Another great thing is that tags will go across both iCloud and on my Mac files which before it was hard to actually do that. It is actually looking in both places at once. I can create a new document in TextEdit here and I'm going to save it, and assign to it Test Project. I'm going to save it here in iCloud. So that first test file was tagged Test Project and it was saved on the drive in my Documents folder. This one is going to be saved in iCloud.

So now I can open up a new Finder window and look for that tag here and I can see both files. On the path bar below I can see that this on is in my Documents folder and this one is in iCloud. I can even delete the iCloud file from here, which you couldn't do before. You had to go into the open dialogue for TextEdit. I can also combine files. So I can add the Pages and the Numbers and the Keynote file and the TextEdit file and tag them all as part of this project. When I search for it I can see all of those together even though they are in iCloud and normally I would only be able to see them in their individual places.

So Tags really makes iCloud storage that much more useful because you can start to use groups of iCloud files together.

Comments: 6 Responses to “Finder Tags”

    David Christensen
    10/30/13 @ 3:11 pm

    I love the tags and the new finder. Your video helped me get started. But let’s say I want to put a tag on all of one file type. Let’s say m4v files. Can I tag a file type so they will all be tagged and any new file with that extention in put on my machine will be automatically tagged like all m4v? Thank you for your time. David Christensen

      10/30/13 @ 4:42 pm

      There’s no easy way to do that, and you wouldn’t want to anyway. You can already search for those files easily — just search for files of that type, or search for “.m4v” in the name. No need for tags.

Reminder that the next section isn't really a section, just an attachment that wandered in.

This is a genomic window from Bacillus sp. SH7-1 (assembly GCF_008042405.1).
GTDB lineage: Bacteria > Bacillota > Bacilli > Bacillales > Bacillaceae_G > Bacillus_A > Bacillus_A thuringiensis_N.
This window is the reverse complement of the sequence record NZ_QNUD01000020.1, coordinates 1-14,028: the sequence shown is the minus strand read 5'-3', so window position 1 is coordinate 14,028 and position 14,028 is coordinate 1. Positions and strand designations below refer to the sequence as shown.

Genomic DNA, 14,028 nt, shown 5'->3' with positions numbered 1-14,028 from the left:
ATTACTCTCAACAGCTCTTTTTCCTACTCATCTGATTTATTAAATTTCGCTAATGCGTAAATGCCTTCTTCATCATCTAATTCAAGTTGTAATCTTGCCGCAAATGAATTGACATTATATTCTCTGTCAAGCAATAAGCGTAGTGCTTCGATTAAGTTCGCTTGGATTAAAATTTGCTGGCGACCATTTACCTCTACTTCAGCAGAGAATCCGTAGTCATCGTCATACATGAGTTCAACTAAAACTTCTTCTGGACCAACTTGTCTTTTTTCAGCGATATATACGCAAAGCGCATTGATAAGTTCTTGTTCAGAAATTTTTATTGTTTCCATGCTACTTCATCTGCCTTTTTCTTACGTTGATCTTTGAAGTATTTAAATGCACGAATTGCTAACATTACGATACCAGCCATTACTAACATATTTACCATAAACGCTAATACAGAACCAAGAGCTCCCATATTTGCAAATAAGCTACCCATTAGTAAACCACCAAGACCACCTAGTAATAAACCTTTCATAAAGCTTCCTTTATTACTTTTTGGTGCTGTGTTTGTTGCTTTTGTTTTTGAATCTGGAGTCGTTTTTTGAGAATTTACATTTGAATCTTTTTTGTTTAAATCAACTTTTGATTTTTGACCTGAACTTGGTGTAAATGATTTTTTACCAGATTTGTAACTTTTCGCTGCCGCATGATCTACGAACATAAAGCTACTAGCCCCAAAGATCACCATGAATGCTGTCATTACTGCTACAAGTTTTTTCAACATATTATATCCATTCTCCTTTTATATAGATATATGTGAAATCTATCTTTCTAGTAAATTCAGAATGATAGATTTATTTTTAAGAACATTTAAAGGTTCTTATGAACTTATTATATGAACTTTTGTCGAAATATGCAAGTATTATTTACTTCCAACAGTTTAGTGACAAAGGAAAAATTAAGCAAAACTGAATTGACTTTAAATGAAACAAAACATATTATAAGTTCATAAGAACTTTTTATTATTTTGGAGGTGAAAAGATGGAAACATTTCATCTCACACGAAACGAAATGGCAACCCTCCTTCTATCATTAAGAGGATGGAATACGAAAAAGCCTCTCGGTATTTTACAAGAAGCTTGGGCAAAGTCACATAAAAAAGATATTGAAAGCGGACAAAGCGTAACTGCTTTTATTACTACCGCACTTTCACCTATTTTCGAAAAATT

Robby
    10/31/13 @ 8:10 am

    Appreciate your making the video. I still don’t get it! I don’t see how they provide any advantage over folders and aliases.

    You mentioned the photographer having a photo that would be used for several projects and that, in the past, he’d have to save it to multiple folders. Well, the Mac OS has had aliases since, what? … OS 7??

    Those were a brilliant introduction and meant one just parked aliases (pointers) in different folders. Any ideas on giving me a Eureka breakthrough? :-)

      10/31/13 @ 12:05 pm

      OK, so say you make presentations. You makes lots of presentations, because that is your business. You tag some as “inspirational” and others as “marketing” and others as: “technical,” “manufacturing,” “retail,” etc. Some tags can be related to subject, others to tone, others to audience, etc.
      Then when you want to see all of your presentations that are inspirational and related to retail, you can search for those two tags.
      Another example: suppose you are an illustrator. You can make tags like: cartoon, person, outdoors, indoors, face, animal, etc. Are you going to create all of those folders in advance? And then when you do an illustration of a person walking a dog outside are you going to make aliases for it three times in three different folders?

    dennis
    11/7/13 @ 8:53 am

    Excellent video. The video shows the value of tags. Thanks

    Valerie Guenther
    11/8/13 @ 4:22 am

    Thanks for the video. It will be a chore going through my files and tagging them but I see the long term value!

Comments Closed.